These ISIS enforcers who are still operating in Camp Hol mete out punishments in a series of escalations, according to this security officer. “They punish them first by delivering a written warning, then a knife, then kerosene in their tents, and then it varies what they do – burn their tents.” When verbal intimidation does not work, it is followed by a physical actual attack, which may include burning the tent, in which the inhabitants, including children, may or may not perish, beatings, having their personal items stolen, and even outright murder. A Yazidi woman is reported to have been beaten to death in Camp Hol. Likewise, a pregnant Indonesian woman in Camp Hol was recently beaten to death by these ISIS enforcers. We cringe in dismay when shown pictures by the camp official with extensive dark bruising covering her entire body. These women who cook for themselves in the camps basically have weapons at hand, such as in the case of ISIS women who have used kitchen knives to threaten other prisoners and, in Camp Hol, to stab a security officer in the back.
ISIS women enforcers seem to be present in all the SDF-run detention camps. Women have been punished by these ISIS enforcers for speaking to the press and many are therefore reticent to speak to us as well. It also appears that ISIS monitors local and international press and, via illicitly acquired and smuggled cell phones in the camps, reports back what detainees say about ISIS to these hisbah members active inside the camps, making certain that those who publicly denounce the Islamic State are punished. Multiple female detainees in Camps Roj and Hol, including the camp guards there, told us about tent fires set by ISIS women in which young children were burned alive. They also told us about being threatened with knives and having their possessions stolen by these ISIS enforcers for having appeared in the press. Male prisoners also expressed their fears about ISIS enforcers, both in the prisons and those freely acting back home, provided they ever make it back home.
All of the 13 women we have interviewed in Camp Roj, 3 in Camp Hol, and 4 in Camp Ain Issa (n=20) claim to be disillusioned with ISIS – some claim that they have even given up Islam. Many tell us that they became aware of their mistakes as soon as they crossed the border into Syria and were imprisoned in the madafa, the ISIS female guesthouses. They state they realized they had entered a totalitarian state, where they had no rights. Many told us how they had tried multiple times to escape, one having witnessed her father executed by ISIS in front of her eyes during a failed escape. While one can never know with utmost certainty, they appeared convincing in their claims of being totally disillusioned by ISIS. They seem emotionally exhausted and just want to bring their children home to safety and to face whatever justice is meted out to them. Not publicly charged with any crimes, unable to advance their cases through a proper legal system, and unable to manage their futures, these ISIS wives and mothers in the SDF camps shared how they live under constant uncertainty, stress, fear, depression and anxiety and are unable to escape the ISIS hisbah who still try to dominate their lives. With these ISIS enforcers active in the camps, alongside the current overcrowded conditions and tensions and outbreaks of violence, no one feels safe and secure. Even journalists and researchers are much more restricted in their recent access to these camps due to the security issues.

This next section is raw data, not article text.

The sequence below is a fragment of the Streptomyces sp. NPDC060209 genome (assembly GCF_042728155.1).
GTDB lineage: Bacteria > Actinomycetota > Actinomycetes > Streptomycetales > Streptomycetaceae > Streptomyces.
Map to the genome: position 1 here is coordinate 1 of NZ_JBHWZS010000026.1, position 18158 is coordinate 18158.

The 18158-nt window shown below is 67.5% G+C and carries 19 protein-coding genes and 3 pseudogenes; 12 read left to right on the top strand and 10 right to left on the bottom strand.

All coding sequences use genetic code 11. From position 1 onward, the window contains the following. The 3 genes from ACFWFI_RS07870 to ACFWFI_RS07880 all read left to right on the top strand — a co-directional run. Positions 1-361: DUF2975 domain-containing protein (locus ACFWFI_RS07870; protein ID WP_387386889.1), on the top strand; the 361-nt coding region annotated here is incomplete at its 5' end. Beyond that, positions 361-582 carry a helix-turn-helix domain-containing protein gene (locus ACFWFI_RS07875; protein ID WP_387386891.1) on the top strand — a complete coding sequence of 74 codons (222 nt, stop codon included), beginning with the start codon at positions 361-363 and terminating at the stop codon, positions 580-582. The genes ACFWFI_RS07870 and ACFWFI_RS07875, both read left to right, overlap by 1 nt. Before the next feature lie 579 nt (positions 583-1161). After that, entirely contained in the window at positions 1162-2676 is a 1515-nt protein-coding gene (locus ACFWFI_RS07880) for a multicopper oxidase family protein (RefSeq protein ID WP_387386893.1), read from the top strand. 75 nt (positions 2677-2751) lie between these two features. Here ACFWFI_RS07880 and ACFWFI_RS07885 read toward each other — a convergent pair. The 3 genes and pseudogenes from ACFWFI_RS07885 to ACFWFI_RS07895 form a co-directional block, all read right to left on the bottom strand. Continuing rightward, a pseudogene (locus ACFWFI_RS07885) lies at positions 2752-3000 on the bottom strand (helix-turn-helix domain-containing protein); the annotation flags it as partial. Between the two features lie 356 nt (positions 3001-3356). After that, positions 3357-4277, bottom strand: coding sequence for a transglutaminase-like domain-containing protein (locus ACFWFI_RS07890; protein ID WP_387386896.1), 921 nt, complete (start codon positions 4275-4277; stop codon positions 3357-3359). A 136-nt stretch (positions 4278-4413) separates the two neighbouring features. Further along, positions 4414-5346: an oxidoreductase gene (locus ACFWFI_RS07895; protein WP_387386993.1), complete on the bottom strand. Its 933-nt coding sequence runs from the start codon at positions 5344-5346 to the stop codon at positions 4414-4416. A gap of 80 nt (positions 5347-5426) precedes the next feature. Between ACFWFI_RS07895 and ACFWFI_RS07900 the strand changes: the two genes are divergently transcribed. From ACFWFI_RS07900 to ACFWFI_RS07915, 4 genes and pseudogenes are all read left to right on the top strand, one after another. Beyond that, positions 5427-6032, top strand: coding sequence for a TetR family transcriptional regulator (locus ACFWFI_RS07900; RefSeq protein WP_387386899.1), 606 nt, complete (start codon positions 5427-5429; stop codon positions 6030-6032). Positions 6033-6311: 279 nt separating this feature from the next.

We have been in and out of Northern Syria seven times over the past year and, aside from ISIS-related security threats, we have personally witnessed the harsh conditions under which these mothers and children live. Summers are unbearably hot in the tents, dust frequently filling the air, creating breathing difficulties for children in the camps, while winters are unbearably cold. Women and their caretakers in the camp that we have interviewed have told us that medical care is scarce, that medicines are not available and that food that provides adequate nutrition is costly and difficult to procure. They have also told us that vaccinations for children are often not provided, or if provided not administered in a manner they trust, and that good schools and child development services do not exist. Fires break out in the tents, and some women threaten and bully the others – including threatening with knives and making threats to set their tents on fire. Aside from the ISIS women who still police for the group, the anxieties rife within the camp population also make tensions easily flare. “A French woman stabbed a woman on her way to the bathroom for differences that probably didn’t have anything to do with religion,” a female detainee from Camp Roj told us. “They just have so much anger they want to take out on someone.”
Tensions are, unfortunately, currently high in all the camps, especially with the overcrowding that occurred in recent months following massive surrenders and captures of ISIS women and children coming out of Hajin and Baghouz. The overcrowding has also fostered alienation and led to factions inside the camp. Hidden dangers, teeming lawlessness, and ungoverned spaces inside the camp seem to also lurk, as though resembling an anarchic slum. During our recent visits in one of the camps, we heard of physical brawls and fights among women, as we also heard about an ISIS wife who was somehow able to contraband and sell over a dozen cell phones in the camp. Camp administrators struggle to provide food, diapers and medicines while the detainees are unhappy about their overcrowded conditions and uncertain futures. This spring, after three children perished in a tent fire, the female detainees in Camp Roj staged a small riot. Those who were held responsible for it were reportedly taken out of the camp with their young children and punished by putting them into an interrogation unit with harsher conditions. Men in the nearby Derrick Camp also staged a riot and tried to violently overrun the camp. Guards were able to subdue the riot, though it was a serious incident involving violence on both sides.